Some of these Lisbon restaurants are new, some have been going for years. What they all have in common is great food, ambience and service.
The best Lisbon restaurants
Peruvian ceviche is gaining adepts around the world and Lisbon is no exception. Last year this place in the trendy neighbourhood of Príncipe Real was opened by local chef Kiko Martins – back from a year travelling the world and cooking (and learning) in other people’s homes. Here Peruvian ceviche is the stars of the show – if you have never tried it straight then do so here. Staff serve up the tasty fare in a bright, cool space that is dominated by a counter where you will want to stay as long as possible. The place does not take reservations, so come early.
A faithful recreation of an old- style Lisbon tavern, in both decor and food. During the day it serves the most Portuguese of dishes made to very traditional recipes, such as the unmissable iscas com elas (marinated liver) and meia- desfeita de bacalhau (salt cod, cooked with chick peas and ￼served with boiled egg); at night it serves a range of snacks – more Portuguese or more foreign, depending on what was available in the market, and on the latest flights of fancy of chef André Magalhães. And there are always good cheeses, olive oils, wines and tinned delicacies (which you can also buy to take away). It is always busy, so come early.
José Avillez is probably Lisbon’s best-known chef abroad; he is certainly the one with the most restaurants in the swish Chiado neighbourhood (there are five of them). Of these, Belcanto best showcases his talent and creativity, earning international plaudits. More than a meal, a visit to Belcanto is an experience. Here Portuguese traditions are reinvented in exquisite ways, with long-established dishes taking strange new forms; the restaurant also has one of the city’s best wine cellars. Come with plenty of time to spare.
In a unique location right on the river, and with a large patio to make the most of it, this restaurant has plenty of space inside, too, including an upstairs sushi bar. Though it has been going for a decade and a half, it remains one of the city’s top restaurants thanks to its ambience and service and the quality of its cuisine, which is now overseen by chef Manuel Bóia. It offers all the traditional Portuguese flavours you might expect, while reinventing many dishes or presenting them in innovative ways. What more could you want?
This place has been going for quite a few years now, but still has one of the best atmospheres in the city. In part that is thanks to the laidback vibe of chef Ljubomir Stanisic, born in what was then Yugoslavia but long based in Portugal, as well as the amazing dishes his team whips up in the kitchen. Not to mention the great cocktails mixed by talented barman Jorge Camilo and the large number of Portuguese actors and models who come here to eat. They know what they are doing. The menu is a mixture of Portuguese fare and dishes from the Balkans with other European touches (the chef likes to travel).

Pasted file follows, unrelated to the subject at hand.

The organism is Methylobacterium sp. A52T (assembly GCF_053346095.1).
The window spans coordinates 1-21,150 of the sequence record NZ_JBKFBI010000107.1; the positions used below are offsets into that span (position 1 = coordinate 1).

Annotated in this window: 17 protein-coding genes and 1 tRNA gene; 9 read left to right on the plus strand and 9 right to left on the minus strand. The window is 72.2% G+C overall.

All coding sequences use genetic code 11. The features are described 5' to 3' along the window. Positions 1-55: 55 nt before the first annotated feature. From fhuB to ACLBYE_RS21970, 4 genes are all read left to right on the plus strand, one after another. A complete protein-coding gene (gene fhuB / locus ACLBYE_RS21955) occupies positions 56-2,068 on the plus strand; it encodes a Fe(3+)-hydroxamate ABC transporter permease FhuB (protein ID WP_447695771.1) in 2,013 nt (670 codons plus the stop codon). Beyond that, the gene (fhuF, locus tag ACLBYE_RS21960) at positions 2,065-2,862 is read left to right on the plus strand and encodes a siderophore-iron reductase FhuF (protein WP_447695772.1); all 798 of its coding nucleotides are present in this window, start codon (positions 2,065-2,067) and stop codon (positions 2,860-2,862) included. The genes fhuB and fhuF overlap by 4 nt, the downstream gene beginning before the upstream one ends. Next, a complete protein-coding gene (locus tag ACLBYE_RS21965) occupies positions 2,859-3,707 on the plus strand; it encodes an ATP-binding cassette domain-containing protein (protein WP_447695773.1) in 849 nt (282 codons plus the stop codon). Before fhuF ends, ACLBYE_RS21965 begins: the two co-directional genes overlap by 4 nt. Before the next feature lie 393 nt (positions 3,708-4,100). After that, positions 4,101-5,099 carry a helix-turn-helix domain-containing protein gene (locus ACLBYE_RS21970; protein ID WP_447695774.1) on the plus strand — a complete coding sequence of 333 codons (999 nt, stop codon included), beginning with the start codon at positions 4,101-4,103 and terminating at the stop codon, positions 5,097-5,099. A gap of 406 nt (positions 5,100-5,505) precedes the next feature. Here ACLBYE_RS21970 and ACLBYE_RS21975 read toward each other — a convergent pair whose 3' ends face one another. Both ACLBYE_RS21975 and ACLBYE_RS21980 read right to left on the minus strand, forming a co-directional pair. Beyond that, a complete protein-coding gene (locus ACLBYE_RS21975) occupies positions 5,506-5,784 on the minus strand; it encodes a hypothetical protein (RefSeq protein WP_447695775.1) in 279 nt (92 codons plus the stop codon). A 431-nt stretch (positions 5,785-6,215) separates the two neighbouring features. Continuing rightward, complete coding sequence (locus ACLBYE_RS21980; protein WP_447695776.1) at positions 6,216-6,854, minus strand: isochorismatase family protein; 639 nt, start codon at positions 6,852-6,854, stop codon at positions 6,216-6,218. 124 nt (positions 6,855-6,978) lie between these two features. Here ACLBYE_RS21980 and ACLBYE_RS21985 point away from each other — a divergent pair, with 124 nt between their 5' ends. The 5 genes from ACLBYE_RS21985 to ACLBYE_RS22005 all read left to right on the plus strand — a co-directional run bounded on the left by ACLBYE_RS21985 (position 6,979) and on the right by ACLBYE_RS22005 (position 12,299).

Diogo Noronha is one of the city’s most promising chefs. Just run an eye over the menu at Casa de Pasto and you can see what we mean: it oozes flair, expertise and flavour. The food is served up in a dining room that dates back to the early 20th century but which has been updated for our millennium. Actually, many old things have been brought up to date here. The chef loves to work with ingredients that are out of fashion and dig out unusual recipes, such as rissóis de berbigão (cockle rissoles) and caldo de rabo de boi (oxtail consommé).
A Japanese tavern that can take no more than 22 diners at a time (book ahead) and where the menu takes you on a tour of the best of Japanese cuisine, such as Freestyle gunkan or salmon tartare, as well as featuring other specialities that you will almost certainly never have seen in Japanese restaurants, such as piano de leitão (suckling pig spare ribs) and língua de boi (ox tongue, cooked at an ultra-low temperature). There is a counter where you can watch the sushi chefs work, so this is not a bad option to dine alone.
On the top floor of a half- abandoned building in the LX Factory complex, with a superb view over the river and city, a trashy-chic decor and a bar with excellent cocktails, DJs and live music, Rio Maravilha is the city’s latest in spot. The cuisine of creative chef Diogo Noronha pays homage to Portugal’s links with Brazil, with dishes that combine flavours from the two countries. Top tastes here include ovo BT, with cream cheese, Iberian pancetta, quince jelly and parmesan farofa (toasted manioc flour) or presa ibérica na brasa (grilled pork shoulder steak), served with an onion-and-pear pastry.
A stylish steakhouse opened in mid-2015, this immediately became a local favourite for several reasons. 1) It is in the middle of the Lisbon movida in Cais do Sodré; 2) it uses only the best meat, which arrives at the restaurant whole or in sides and is cut just before being prepared for your meal; 3) it has a top-notch Josper charcoal oven that can reachtemperaturesof 800oC;4)it hascroquettes,pregos(steak sandwich) and hamburgers for those who want a quick meal at the counter; 5) it is always full of beautiful people.You can’t book ahead here, but it is worth waiting to get in.
Japanese native Yuko Yamamoto has lived in Portugal for several years. She started giving lessons in Japanese cuisine and then, two years ago, resolved to strike out with her own restaurant downtown. The result is a tasca (Portuguese eatery) but a Japanese one, offering high-quality sushi and sashimi, as well as snacks such as takoyaki (fried octopus balls), Japanese horse-mackerel ceviche, and a spicy Bolognese-type dish with aubergine. The place fills up quickly for lunch and dinner, so you are advised to book. Make sure to try the parmesan cheesecake – it is dreamy.